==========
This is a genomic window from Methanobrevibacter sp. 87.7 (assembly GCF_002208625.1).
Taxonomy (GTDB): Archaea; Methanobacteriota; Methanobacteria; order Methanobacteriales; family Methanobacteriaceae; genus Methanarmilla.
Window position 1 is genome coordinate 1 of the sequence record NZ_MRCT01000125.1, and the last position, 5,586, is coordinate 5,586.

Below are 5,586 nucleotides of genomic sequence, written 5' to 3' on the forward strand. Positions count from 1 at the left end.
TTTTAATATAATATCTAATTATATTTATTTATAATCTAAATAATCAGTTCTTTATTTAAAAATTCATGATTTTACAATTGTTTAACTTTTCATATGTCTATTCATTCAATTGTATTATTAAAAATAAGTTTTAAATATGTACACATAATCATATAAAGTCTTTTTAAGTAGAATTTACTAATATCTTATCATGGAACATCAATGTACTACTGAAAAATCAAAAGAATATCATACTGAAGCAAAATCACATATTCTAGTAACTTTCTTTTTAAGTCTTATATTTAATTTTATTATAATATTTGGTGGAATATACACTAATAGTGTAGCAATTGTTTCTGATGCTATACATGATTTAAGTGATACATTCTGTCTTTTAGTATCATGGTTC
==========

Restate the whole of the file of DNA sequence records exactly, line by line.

This is a genomic window from Methanobrevibacter sp. 87.7 (assembly GCF_002208625.1).
Taxonomy (GTDB): Archaea; Methanobacteriota; Methanobacteria; order Methanobacteriales; family Methanobacteriaceae; genus Methanarmilla.
Window position 1 is genome coordinate 1 of the sequence record NZ_MRCT01000125.1, and the last position, 5,586, is coordinate 5,586.

Below are 5,586 nucleotides of genomic sequence, written 5' to 3' on the forward strand. Positions count from 1 at the left end.
TTTTAATATAATATCTAATTATATTTATTTATAATCTAAATAATCAGTTCTTTATTTAAAAATTCATGATTTTACAATTGTTTAACTTTTCATATGTCTATTCATTCAATTGTATTATTAAAAATAAGTTTTAAATATGTACACATAATCATATAAAGTCTTTTTAAGTAGAATTTACTAATATCTTATCATGGAACATCAATGTACTACTGAAAAATCAAAAGAATATCATACTGAAGCAAAATCACATATTCTAGTAACTTTCTTTTTAAGTCTTATATTTAATTTTATTATAATATTTGGTGGAATATACACTAATAGTGTAGCAATTGTTTCTGATGCTATACATGATTTAAGTGATACATTCTGTCTTTTAGTATCATGGTTC